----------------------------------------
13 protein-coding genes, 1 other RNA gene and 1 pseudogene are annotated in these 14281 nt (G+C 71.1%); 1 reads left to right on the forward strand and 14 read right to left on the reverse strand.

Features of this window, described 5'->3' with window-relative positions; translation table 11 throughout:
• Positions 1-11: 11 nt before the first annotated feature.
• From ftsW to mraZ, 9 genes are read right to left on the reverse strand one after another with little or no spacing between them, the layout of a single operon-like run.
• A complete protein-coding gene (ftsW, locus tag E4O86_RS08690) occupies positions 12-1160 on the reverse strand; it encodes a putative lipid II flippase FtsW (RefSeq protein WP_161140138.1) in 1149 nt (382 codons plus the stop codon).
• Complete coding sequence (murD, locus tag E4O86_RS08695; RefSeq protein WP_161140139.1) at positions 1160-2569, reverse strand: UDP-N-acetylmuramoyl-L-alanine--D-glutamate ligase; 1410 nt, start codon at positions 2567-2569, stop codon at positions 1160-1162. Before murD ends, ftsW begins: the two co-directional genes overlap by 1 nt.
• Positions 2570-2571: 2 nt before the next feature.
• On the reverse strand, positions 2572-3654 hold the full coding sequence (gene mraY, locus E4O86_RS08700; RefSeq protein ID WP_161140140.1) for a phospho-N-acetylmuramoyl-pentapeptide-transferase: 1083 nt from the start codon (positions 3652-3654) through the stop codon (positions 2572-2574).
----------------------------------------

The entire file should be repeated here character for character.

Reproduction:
13 protein-coding genes, 1 other RNA gene and 1 pseudogene are annotated in these 14281 nt (G+C 71.1%); 1 reads left to right on the forward strand and 14 read right to left on the reverse strand.

Features of this window, described 5'->3' with window-relative positions; translation table 11 throughout:
• Positions 1-11: 11 nt before the first annotated feature.
• From ftsW to mraZ, 9 genes are read right to left on the reverse strand one after another with little or no spacing between them, the layout of a single operon-like run.
• A complete protein-coding gene (ftsW, locus tag E4O86_RS08690) occupies positions 12-1160 on the reverse strand; it encodes a putative lipid II flippase FtsW (RefSeq protein WP_161140138.1) in 1149 nt (382 codons plus the stop codon).
• Complete coding sequence (murD, locus tag E4O86_RS08695; RefSeq protein WP_161140139.1) at positions 1160-2569, reverse strand: UDP-N-acetylmuramoyl-L-alanine--D-glutamate ligase; 1410 nt, start codon at positions 2567-2569, stop codon at positions 1160-1162. Before murD ends, ftsW begins: the two co-directional genes overlap by 1 nt.
• Positions 2570-2571: 2 nt before the next feature.
• On the reverse strand, positions 2572-3654 hold the full coding sequence (gene mraY, locus E4O86_RS08700; RefSeq protein ID WP_161140140.1) for a phospho-N-acetylmuramoyl-pentapeptide-transferase: 1083 nt from the start codon (positions 3652-3654) through the stop codon (positions 2572-2574).